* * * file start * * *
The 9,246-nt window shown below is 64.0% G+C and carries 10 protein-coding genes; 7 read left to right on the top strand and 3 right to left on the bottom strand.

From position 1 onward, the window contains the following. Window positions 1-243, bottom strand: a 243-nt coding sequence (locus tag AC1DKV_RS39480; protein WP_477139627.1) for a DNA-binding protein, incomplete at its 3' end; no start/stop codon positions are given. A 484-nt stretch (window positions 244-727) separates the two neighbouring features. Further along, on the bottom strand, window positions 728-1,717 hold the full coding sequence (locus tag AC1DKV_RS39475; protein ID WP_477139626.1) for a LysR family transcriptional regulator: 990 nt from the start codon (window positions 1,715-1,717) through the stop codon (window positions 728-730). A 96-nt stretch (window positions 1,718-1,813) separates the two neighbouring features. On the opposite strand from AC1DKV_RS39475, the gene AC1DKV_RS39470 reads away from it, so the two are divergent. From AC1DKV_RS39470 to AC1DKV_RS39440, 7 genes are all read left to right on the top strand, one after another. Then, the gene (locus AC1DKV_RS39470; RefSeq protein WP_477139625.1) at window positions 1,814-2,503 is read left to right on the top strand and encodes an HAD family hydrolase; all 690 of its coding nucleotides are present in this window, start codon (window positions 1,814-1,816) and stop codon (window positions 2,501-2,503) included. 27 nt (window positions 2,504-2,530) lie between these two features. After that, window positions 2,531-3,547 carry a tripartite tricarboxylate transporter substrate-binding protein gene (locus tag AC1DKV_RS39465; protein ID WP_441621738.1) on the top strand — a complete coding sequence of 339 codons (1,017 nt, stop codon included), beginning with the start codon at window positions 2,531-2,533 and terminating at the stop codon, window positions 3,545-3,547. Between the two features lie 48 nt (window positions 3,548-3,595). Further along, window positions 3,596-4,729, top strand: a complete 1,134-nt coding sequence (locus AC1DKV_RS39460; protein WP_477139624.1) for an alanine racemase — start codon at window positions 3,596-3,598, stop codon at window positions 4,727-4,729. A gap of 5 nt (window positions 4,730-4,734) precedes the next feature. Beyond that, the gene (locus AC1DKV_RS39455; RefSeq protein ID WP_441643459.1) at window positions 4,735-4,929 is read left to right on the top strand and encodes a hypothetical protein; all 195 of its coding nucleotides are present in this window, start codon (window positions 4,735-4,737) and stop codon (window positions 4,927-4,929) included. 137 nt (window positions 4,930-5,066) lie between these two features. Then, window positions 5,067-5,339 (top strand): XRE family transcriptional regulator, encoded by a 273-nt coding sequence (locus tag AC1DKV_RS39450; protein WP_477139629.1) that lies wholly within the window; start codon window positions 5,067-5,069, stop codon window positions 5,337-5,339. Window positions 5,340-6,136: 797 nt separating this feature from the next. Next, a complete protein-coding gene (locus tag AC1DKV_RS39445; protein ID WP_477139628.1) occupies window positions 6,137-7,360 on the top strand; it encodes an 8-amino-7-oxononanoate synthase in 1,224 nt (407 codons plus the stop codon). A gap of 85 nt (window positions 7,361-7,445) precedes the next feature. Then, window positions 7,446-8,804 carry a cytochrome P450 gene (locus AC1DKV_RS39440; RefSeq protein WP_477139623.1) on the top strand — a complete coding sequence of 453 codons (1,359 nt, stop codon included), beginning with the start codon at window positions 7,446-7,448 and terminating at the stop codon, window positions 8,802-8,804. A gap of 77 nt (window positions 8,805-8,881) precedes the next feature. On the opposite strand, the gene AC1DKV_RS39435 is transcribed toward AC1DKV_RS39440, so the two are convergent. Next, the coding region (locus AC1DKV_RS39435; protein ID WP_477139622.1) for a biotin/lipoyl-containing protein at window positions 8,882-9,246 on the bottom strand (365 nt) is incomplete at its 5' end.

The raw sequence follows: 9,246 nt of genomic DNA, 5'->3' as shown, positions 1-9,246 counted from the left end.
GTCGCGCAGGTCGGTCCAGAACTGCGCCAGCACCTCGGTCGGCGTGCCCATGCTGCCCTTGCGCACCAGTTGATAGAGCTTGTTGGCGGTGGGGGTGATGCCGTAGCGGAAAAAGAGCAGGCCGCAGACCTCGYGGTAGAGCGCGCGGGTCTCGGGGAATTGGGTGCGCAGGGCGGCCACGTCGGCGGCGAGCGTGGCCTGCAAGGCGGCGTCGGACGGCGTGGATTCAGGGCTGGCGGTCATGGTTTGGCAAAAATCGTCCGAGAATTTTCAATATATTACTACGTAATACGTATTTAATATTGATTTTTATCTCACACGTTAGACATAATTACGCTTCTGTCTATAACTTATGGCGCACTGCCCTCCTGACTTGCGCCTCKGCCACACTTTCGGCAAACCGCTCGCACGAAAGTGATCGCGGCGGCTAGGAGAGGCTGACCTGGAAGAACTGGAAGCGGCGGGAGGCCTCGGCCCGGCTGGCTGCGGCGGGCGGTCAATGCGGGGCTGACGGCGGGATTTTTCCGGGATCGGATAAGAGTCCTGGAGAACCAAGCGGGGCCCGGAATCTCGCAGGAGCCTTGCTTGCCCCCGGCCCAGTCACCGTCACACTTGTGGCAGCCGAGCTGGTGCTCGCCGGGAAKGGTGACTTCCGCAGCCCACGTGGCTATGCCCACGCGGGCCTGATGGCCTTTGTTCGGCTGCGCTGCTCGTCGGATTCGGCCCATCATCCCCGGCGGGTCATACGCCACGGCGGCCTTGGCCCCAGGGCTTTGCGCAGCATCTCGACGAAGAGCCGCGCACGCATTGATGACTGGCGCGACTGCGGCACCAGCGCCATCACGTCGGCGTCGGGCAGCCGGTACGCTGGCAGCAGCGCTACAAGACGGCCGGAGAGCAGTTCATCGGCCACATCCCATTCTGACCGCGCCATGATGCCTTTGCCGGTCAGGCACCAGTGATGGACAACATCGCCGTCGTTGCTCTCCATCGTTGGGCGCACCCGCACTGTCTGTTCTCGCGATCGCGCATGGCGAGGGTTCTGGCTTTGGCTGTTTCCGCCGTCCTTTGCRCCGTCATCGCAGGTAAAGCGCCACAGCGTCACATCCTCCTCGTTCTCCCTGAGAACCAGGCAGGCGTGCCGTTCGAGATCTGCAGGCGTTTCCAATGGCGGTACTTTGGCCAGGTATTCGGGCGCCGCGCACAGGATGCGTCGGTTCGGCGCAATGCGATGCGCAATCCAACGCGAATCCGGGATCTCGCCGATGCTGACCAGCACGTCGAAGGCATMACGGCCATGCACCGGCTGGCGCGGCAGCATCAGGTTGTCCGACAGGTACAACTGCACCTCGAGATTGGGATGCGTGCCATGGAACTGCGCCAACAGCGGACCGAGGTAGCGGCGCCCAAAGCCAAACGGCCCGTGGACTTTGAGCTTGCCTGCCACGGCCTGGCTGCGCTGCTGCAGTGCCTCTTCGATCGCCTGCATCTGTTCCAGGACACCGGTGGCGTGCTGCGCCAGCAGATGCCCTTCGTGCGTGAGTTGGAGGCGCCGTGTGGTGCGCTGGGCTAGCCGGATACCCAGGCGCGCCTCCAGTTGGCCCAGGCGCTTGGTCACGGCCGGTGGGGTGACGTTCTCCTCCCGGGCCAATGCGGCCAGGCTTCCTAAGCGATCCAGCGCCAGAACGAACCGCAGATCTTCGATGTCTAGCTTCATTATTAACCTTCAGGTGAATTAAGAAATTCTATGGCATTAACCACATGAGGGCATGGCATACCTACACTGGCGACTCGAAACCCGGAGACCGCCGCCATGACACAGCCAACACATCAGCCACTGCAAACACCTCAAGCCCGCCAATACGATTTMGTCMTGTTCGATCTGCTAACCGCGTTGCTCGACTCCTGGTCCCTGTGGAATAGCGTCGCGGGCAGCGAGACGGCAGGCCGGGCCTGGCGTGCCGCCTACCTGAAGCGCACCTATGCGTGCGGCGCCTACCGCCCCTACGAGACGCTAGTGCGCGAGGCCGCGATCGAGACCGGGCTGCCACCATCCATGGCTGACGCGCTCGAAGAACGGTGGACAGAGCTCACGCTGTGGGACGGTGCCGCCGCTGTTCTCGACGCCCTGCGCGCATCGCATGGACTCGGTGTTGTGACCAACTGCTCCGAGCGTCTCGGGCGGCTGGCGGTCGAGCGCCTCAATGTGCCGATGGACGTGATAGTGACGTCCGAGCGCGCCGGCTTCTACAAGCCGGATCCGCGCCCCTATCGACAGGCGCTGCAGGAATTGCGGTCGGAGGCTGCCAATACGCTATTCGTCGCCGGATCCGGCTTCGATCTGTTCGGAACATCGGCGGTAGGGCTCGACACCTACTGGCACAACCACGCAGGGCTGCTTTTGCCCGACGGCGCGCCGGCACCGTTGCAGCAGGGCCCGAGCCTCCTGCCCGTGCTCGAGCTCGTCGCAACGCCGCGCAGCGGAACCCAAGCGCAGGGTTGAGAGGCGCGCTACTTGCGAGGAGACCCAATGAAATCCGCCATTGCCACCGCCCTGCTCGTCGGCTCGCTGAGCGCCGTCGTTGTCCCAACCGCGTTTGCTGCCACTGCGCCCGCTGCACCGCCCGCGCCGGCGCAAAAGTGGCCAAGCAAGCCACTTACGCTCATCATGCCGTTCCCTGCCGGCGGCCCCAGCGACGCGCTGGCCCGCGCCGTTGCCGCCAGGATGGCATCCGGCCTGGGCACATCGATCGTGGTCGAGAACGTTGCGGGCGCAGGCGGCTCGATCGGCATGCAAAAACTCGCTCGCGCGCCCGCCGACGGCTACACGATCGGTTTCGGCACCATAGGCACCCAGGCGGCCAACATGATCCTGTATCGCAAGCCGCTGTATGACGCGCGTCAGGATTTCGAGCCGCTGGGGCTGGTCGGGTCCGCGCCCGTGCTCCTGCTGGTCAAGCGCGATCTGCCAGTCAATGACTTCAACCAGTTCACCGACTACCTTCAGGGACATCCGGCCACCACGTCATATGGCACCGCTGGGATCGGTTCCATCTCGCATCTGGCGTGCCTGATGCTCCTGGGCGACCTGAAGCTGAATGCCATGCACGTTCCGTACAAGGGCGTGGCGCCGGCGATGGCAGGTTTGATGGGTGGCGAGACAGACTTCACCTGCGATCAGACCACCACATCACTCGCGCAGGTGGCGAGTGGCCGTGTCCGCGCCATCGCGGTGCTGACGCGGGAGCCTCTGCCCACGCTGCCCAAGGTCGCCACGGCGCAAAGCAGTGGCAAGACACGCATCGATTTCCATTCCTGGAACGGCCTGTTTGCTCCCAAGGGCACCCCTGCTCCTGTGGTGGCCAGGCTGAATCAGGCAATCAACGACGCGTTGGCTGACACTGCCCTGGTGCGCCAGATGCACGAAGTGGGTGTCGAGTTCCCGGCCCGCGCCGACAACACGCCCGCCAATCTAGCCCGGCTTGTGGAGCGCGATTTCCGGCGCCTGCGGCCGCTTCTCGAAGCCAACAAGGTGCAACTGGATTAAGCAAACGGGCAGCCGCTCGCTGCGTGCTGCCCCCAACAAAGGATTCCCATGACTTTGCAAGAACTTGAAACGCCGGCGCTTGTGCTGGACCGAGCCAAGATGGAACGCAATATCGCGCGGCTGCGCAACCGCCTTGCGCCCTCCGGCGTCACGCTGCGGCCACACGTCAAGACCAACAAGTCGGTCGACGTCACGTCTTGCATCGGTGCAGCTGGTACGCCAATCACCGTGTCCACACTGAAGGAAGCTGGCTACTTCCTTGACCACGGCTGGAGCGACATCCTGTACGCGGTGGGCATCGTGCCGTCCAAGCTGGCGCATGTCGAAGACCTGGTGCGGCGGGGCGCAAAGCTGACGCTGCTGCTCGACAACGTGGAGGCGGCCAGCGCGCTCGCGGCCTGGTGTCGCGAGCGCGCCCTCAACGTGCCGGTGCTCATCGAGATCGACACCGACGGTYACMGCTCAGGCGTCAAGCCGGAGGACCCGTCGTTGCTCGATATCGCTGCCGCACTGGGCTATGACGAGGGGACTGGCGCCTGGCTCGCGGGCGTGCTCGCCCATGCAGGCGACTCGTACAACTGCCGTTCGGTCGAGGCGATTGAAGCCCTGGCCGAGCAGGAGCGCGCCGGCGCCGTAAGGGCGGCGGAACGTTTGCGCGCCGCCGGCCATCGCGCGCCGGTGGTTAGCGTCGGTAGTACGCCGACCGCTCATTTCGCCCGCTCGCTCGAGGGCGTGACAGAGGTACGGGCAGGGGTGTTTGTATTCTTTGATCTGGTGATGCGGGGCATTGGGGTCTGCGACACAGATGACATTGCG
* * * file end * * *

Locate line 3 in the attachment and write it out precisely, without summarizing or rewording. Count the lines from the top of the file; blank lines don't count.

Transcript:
The raw sequence follows: 9,246 nt of genomic DNA, 5'->3' as shown, positions 1-9,246 counted from the left end.